I am astounded and absolutely disgusted by such arguments and the people who would make them.

In my way of thinking, you’d have to be one cold hearted bastard (I was going to type in “human being” but couldn’t bring myself to use the phrase here) to even imagine such a scenario.  Let me tell you, I am sure these 26 (27?) families that were directly impacted by the loss of life from this tragedy would love nothing better than to wake up today and find this all a dream, a story, a made up reality television show.

Let me be clear, because I live here.   I have spoken with people who saw the bodies at the funerals.  Because I’ve spoken with the grandfather of one of the victims.  Because I got caught in the traffic at one of the wakes.  Because my own children were put on lockdown for hours that day and came home shaken and scared.  Because there are still, to this day, policemen patrolling the schools in my town of Monroe, CT. Because while I didn’t know any of the victims personally, I know so many people who do, too many to even count.  And believe me, those children aren’t hiding somewhere and their parents aren’t helping perpetuate some vast conspiracy game.  Those kids and teacher sare dead.  They’re gone.  The loss is real and raw and  palpable. Just because they’re not showing that grief on camera doesn’t mean it isn’t.

The events of December 14th were, and continue to be  horrific, tragic and unspeakable.  What happened that day is still trying to be unraveled so that those affected can find some way to move forward.

What happened at Sandy Hook isn’t about gun control, or mental health, or some national agenda, or inner city vs. bucolic suburb.  It is about these victims who lost their lives in a senseless act that can’t possibly be explained or understood.   It is about those who loved them.  It is about the many, many who are trying to help everyone affected by these terrible events put some of the pieces back together in a puzzle that will always be missing 26 (27?) of its pieces.  It isn’t about you, or liberals and conservatives, red states versus blue ones, or God’s punishment.  It isn’t about who deserves media attention and who doesn’t, it isn’t about fighting over who gets to sit where at the table of healing, and it certainly isn’t about politics.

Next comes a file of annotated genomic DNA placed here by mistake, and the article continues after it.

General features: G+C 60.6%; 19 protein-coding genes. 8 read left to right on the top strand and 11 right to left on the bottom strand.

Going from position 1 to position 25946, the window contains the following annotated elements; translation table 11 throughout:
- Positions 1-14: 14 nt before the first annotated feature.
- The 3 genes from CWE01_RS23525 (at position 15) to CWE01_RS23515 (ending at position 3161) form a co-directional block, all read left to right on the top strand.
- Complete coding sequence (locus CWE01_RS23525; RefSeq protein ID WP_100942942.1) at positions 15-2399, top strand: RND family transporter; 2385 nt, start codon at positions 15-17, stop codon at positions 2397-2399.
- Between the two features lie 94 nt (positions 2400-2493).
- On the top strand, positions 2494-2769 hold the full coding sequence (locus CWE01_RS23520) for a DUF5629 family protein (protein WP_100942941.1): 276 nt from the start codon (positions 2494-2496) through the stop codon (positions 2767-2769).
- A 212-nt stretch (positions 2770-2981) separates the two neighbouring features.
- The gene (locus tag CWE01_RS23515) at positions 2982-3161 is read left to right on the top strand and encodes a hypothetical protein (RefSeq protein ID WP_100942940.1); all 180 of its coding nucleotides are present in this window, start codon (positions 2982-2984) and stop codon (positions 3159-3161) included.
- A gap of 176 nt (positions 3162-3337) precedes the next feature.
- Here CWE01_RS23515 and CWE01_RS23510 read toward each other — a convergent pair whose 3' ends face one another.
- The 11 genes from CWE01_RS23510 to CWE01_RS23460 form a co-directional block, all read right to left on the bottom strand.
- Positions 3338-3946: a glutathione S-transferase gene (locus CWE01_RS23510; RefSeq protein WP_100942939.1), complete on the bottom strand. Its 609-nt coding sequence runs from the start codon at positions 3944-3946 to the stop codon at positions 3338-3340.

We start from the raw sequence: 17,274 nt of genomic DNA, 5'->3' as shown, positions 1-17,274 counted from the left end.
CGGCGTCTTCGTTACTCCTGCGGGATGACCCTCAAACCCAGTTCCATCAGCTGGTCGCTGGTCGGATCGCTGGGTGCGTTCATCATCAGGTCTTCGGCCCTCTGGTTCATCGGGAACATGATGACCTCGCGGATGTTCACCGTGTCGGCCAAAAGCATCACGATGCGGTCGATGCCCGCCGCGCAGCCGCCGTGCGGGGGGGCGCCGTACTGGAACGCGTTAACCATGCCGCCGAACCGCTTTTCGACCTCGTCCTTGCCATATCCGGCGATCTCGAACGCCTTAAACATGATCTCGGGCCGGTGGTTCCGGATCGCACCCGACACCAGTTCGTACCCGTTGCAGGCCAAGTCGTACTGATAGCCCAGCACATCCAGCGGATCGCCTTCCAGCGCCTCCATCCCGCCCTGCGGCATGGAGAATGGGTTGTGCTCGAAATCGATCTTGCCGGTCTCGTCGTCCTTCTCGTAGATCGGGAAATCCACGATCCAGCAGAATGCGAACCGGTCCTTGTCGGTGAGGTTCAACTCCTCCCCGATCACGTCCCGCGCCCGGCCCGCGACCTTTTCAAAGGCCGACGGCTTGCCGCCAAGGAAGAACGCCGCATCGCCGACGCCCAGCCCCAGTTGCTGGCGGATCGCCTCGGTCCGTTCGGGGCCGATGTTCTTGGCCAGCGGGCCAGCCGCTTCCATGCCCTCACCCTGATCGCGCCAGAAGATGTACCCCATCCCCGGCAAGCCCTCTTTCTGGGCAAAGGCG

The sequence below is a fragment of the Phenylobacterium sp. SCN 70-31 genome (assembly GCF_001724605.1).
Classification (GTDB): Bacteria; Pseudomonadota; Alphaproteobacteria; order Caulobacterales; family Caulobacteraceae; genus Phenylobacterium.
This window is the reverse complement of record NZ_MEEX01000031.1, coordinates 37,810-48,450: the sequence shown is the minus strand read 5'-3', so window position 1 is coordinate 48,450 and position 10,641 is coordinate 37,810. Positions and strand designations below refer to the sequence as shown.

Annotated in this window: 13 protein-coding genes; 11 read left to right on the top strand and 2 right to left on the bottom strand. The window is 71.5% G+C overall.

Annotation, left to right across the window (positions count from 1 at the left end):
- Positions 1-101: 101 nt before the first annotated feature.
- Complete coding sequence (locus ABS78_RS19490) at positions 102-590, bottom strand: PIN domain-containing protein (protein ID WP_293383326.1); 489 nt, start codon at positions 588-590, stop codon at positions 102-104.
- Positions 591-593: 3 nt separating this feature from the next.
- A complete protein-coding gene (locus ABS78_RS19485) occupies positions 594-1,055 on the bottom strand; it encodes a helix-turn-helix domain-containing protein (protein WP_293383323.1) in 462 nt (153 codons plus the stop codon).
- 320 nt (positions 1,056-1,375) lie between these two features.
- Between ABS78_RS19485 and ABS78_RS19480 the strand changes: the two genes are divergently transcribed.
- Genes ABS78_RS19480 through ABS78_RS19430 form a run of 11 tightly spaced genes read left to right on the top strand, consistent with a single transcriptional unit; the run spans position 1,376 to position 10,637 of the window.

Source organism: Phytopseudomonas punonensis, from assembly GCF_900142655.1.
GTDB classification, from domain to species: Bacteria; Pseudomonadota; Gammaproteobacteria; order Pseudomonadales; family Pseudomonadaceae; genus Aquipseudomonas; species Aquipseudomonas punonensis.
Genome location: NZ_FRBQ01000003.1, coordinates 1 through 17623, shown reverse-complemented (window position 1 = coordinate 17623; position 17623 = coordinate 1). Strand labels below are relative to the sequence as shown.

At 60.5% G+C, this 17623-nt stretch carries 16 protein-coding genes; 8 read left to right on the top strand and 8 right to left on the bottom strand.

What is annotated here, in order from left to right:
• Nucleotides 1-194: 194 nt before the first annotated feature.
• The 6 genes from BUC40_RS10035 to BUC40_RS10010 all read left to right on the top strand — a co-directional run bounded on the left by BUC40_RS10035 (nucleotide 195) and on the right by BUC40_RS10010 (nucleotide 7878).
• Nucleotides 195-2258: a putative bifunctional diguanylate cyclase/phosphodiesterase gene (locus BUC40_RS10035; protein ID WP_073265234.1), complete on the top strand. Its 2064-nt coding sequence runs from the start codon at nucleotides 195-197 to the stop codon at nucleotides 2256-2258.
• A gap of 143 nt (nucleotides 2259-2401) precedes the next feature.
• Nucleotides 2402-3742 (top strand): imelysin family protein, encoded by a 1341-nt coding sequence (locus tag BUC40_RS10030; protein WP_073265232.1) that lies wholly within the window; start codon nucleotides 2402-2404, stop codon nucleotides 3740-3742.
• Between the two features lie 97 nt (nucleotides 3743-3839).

So stop.  I say to all of you perpetuating the type of hate that started all of this in the first place, just stop.  Stop claiming it didn’t happen, because it did.  Stop rationalizing your own agendas and trying to fit them into the puzzle of Sandy Hook.  Take a step back, pull yourself away from your anger and your vitriol.  Your time and energy would far better spent trying to be a part of a solution that helps prevent future such tragedies rather than contributing to them with anger and fear.

**Regarding my use of the numbers of victims.  Many talk of the 26 victims of violence that day at Sandy Hook.  I am not sure why the mother of the gunman is not always counted in the victim tally, and perhaps there is a reason that I am unaware of.  Hence my use of 26? 27? in questioning the true number of innocents who perished that day.

 

 

Coming Here

They’re coming here.